The Ohio Probate Process
The first step in the Ohio probate process is the gathering of the financial records of the decedent and estate plan documents, including the will and trust. Understand the probate process does not involve all the decedent’s assets. For instance, life insurance, retirement and payable-on-death accounts with designated beneficiaries who survive the decedent are not to be included in the probate inventory or accounting.
If there is a Will, an application to Probate the Will is filed with application for appointment of the executor. All beneficiaries named in the Will, and those individuals that would have inherited if the decedent had no Will are required to be notified by the applicant. The applicant should also consider notifying those individuals who may have been named in a prior Will. The applicant then needs to file a certificate of service with court that all required parties have been notified. This filing starts the time in which anyone wishing to contest the Will must file a Will contest action.
Appointing An Administrator
If there is no Will an applicant needs to file with the court to be appointed administrator. In most cases, an administrator will need to post a bond to serve in this position. Such applicant’s credit status will affect their ability to obtain the required bond.
Executor and administrator are both appointed by a court and considered estate fiduciaries.
Completing An Inventory Of The Estate
Once a fiduciary has been appointed, an inventory of the probate assets is required to be filed and is set for hearing by the court. A copy of the inventory must be sent to all beneficiaries of the estate. If they do not waive notice of the hearing, notice of the hearing date and time must be provided well in advance of the hearing date. A beneficiary may file objections to the inventory prior to the hearing indicating that assets that are listed should not be part of the estate or more commonly that the inventory fails to list all the assets of the probate estate.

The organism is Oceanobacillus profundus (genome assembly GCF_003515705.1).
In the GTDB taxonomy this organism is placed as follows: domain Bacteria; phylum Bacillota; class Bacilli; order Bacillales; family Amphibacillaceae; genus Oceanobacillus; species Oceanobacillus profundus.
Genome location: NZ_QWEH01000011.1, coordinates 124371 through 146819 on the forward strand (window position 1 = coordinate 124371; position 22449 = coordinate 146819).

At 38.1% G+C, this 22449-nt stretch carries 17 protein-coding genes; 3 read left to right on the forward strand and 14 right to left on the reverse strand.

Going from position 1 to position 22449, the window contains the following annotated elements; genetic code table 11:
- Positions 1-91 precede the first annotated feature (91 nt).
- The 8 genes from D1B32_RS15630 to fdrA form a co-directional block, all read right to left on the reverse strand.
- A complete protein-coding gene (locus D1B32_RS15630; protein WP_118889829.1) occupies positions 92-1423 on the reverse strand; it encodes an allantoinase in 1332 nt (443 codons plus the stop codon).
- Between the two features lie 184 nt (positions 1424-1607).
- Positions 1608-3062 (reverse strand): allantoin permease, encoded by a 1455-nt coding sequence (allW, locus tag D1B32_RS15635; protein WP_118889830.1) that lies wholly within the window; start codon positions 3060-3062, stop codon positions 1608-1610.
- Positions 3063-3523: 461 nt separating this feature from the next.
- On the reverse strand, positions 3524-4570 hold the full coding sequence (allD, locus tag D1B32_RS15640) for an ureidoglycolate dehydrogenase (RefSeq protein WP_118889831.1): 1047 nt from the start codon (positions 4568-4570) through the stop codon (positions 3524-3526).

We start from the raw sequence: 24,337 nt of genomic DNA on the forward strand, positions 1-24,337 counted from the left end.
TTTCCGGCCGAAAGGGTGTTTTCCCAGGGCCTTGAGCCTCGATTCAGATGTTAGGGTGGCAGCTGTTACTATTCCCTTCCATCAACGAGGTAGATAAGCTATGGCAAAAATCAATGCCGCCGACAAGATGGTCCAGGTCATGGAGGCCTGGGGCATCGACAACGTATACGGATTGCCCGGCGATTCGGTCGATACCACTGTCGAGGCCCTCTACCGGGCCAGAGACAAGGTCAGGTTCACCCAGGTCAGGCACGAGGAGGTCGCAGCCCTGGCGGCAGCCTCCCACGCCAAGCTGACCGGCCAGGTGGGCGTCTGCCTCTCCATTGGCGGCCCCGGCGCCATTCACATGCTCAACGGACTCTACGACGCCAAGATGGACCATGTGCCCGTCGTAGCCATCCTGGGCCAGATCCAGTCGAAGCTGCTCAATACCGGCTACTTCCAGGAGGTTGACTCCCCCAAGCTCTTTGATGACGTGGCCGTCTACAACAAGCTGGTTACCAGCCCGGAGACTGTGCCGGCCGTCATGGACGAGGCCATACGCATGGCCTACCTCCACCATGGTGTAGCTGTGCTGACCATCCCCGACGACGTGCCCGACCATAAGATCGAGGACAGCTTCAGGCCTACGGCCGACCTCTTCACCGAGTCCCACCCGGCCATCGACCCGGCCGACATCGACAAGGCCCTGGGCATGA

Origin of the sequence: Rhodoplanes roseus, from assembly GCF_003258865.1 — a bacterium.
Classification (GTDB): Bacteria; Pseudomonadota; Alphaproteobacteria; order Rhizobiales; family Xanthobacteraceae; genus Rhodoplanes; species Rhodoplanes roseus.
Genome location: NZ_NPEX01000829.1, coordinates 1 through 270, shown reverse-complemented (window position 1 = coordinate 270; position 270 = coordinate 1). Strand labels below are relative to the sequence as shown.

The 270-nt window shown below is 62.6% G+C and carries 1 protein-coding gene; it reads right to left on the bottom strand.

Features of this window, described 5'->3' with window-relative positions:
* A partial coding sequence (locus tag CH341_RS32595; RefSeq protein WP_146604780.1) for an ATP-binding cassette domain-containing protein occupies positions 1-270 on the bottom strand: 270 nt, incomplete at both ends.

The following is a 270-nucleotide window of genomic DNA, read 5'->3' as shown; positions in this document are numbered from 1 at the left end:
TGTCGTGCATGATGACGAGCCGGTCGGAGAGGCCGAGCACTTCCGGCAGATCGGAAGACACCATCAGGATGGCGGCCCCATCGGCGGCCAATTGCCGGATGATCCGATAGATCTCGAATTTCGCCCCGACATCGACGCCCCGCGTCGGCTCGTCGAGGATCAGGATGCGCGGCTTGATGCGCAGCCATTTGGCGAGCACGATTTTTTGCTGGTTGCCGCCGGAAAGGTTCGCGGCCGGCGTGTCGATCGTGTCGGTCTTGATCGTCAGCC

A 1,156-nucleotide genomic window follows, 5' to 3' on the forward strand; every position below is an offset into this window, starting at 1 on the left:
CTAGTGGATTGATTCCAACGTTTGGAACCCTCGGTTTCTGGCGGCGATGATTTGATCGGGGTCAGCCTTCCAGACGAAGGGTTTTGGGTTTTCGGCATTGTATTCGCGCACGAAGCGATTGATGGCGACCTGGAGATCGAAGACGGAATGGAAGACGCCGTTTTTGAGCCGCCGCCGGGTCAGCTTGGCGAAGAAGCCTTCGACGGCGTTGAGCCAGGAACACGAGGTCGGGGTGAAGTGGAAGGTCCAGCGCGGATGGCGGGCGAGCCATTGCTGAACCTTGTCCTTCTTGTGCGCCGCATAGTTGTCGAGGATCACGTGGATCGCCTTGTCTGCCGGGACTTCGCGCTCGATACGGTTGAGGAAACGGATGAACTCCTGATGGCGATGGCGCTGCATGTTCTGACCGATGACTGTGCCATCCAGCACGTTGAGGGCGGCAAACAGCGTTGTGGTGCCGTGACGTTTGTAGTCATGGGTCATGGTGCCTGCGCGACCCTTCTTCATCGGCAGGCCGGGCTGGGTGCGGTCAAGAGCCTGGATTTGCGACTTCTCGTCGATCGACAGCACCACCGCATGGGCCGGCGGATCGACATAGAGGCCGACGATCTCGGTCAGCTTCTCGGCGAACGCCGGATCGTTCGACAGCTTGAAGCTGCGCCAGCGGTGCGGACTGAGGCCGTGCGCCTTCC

Payment Of Debts
Payments of debts or claims against the estate are required by law to be paid based upon statutory priority. There is also a time limit in which a claim may be submitted to the fiduciary for the estate. If the fiduciary improperly pays a debt or fails to pay a proper debt, they may be personally liable to reimburse the estate for improper payment.
The Will usually grants the executor the authority to sell or transfer assets. If an administrator is appointed, they will need to have court permission to sell the personal property and real estate.
Once all matters of the probate estate have been finalized or are at the point of distribution of remainder to the beneficiaries, an accounting is required to be filed with the court and it is set for hearing. A copy of the accounting must be sent to all beneficiaries of the estate. If they do not waive notice of the hearing, notice of the hearing date and time must be provided well in advance of the hearing date. A beneficiary may file objections to the accounting.
Talk To An Experienced Probate Attorney
Please contact us at 440-884-4300 or through our online form to schedule an appointment with a lawyer. We are conveniently located in the Cleveland suburb of North Royalton, Ohio, near Parma, and we serve clients in Cuyahoga, Medina and Summit counties.